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Title: Supporting data for "Circadian rhythms have significant effects on leaf-to-canopy scale gas exchange under field conditions"      
dateReleased:
10-03-2016
privacy:
not applicable
aggregation:
instance of dataset
dateCreated:
10-03-2016
refinement:
curated
ID:
doi:10.5524/100244
creators:
,
Gessler, Arthur
Ferrio, Juan Pedro
Alday, Josu G
Bahn, Michael
Castillo, Jorge Del
Devidal, Sébastien
García-Muñoz, Sonia
Kayler, Zachary
Landais, Damien
Martín-Gómez, Paula
Milcu, Alexandru
Piel, Clément
Pirhofer-Walzl, Karin
Ravel, Olivier
Tissue, David T
Tjoelker, Mark G
Voltas, Jordi
Roy, Jacques
availability:
available
types:
sequence
description:
Molecular clocks drive oscillations in leaf photosynthesis, stomatal conductance and other cell and leaf level processes over ~24 h under controlled laboratory conditions. The influence of such circadian regulation over whole-canopy fluxes remains uncertain and diurnal CO2 and H2O vapor flux dynamics in the field are currently interpreted as resulting almost exclusively from direct physiological responses to variations in light, temperature and other environmental factors. We tested whether circadian regulation would affect plant and canopy gas exchange at the Montpellier European CNRS Ecotron. Canopy and leaf level fluxes were constantly monitored under field-like environmental conditions, and under constant environmental conditions (no variation in temperature, radiation or other environmental cues). We show direct experimental evidence at canopy scales of circadian regulation of daytime gas exchange: 20-79% of the daily variation range in CO2 and H2O fluxes occurred under circadian entrainment in canopies of an annual herb (bean) and of a perennial shrub (cotton). We also observed that considering circadian regulation improved performance by 8-17% in commonly used stomatal conductance models. Our results show that circadian controls affect diurnal patterns of CO2 and H2O fluxes in entire canopies in field-like conditions and its consideration significantly improves model performance. Circadian controls act as a “memory” of the past conditions experienced by the plant that synchronizes metabolism across entire plant canopies.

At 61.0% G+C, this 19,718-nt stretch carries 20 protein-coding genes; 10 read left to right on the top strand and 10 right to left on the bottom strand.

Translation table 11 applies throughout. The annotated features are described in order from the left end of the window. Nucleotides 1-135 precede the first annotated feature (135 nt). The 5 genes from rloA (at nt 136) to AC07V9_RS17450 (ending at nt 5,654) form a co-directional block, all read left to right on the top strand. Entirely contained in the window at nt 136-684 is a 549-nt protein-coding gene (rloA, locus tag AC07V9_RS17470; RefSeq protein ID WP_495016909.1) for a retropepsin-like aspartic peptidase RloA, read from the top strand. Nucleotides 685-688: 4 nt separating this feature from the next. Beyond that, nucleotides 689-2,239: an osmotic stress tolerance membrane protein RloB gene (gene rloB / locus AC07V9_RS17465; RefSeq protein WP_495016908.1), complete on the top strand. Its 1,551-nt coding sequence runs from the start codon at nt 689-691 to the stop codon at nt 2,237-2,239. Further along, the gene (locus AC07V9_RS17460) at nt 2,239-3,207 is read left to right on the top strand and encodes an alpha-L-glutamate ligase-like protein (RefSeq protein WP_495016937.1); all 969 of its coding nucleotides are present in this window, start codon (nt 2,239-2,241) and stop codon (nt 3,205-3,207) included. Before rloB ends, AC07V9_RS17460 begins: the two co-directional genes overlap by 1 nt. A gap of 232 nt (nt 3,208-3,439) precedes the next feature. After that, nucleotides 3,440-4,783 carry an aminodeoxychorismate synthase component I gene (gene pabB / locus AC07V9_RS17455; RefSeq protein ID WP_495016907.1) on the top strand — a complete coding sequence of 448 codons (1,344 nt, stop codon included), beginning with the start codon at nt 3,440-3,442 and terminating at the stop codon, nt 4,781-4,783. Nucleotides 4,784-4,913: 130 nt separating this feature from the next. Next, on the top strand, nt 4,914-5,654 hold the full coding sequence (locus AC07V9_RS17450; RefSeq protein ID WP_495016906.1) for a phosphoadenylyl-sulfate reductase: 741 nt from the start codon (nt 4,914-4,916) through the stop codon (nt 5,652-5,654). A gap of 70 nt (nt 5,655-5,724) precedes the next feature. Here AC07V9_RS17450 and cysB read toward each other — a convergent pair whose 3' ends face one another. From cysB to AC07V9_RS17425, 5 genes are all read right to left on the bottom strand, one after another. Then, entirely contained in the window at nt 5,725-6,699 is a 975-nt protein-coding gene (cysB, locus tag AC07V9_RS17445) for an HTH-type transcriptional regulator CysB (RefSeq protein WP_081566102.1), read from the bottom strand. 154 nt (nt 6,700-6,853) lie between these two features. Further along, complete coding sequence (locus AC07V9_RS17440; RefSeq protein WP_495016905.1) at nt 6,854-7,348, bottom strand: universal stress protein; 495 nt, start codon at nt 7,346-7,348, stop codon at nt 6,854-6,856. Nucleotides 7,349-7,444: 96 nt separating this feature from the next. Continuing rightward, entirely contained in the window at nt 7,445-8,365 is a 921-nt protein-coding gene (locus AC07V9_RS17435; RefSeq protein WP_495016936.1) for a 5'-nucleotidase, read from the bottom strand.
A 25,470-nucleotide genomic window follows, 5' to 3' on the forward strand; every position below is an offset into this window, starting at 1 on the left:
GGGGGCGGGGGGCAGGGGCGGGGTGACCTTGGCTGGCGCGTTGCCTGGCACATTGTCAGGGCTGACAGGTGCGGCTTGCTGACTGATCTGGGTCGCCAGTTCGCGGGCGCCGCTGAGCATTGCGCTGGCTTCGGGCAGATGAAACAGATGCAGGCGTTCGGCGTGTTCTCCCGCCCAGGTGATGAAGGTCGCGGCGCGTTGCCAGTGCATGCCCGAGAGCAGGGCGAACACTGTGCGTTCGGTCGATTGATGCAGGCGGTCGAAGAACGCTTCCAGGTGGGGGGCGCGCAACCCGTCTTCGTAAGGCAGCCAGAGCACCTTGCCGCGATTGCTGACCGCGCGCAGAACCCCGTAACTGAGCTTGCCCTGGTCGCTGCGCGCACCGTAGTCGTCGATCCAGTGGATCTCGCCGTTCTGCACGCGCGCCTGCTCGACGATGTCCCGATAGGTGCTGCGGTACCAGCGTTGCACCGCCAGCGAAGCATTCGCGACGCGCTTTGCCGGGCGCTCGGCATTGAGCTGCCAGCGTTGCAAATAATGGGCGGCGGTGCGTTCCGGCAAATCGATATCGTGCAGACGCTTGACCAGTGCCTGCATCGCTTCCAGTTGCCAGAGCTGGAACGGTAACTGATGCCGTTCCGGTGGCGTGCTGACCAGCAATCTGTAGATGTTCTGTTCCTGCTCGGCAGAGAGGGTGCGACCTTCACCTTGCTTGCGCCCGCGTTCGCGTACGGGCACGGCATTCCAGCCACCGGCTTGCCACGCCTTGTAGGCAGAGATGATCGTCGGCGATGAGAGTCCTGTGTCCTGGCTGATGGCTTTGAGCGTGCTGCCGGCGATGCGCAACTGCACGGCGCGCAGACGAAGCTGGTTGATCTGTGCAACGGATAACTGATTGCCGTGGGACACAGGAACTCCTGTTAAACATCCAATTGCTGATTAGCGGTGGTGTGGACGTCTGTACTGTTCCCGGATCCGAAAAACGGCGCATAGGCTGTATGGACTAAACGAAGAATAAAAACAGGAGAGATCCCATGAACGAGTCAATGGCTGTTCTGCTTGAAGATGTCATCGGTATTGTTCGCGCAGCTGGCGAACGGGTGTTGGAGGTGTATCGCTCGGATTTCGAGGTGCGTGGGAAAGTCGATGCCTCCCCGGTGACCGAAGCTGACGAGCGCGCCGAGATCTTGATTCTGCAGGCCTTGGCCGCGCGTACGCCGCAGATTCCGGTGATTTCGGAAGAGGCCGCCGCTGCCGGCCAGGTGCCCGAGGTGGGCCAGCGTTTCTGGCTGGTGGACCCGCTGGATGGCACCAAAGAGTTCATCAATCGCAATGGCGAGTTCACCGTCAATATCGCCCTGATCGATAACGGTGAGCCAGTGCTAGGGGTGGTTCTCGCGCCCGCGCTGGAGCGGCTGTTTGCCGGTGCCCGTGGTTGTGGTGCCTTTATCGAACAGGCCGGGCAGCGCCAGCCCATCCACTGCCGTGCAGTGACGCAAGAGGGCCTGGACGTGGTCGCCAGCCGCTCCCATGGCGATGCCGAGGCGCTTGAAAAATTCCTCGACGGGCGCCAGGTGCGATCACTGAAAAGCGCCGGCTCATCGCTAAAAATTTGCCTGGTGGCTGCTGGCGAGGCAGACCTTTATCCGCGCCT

accessURL: https://doi.org/10.5524/100244
storedIn:
GigaScience Database
qualifier:
not compressed
format:
HTML
accessType:
landing page
primary:
true
authentication:
none
authorization:
none
abbreviation:
GigaDB
homePage: http://gigadb.org/
ID:
SCR:006565
name:
Giga Science Database

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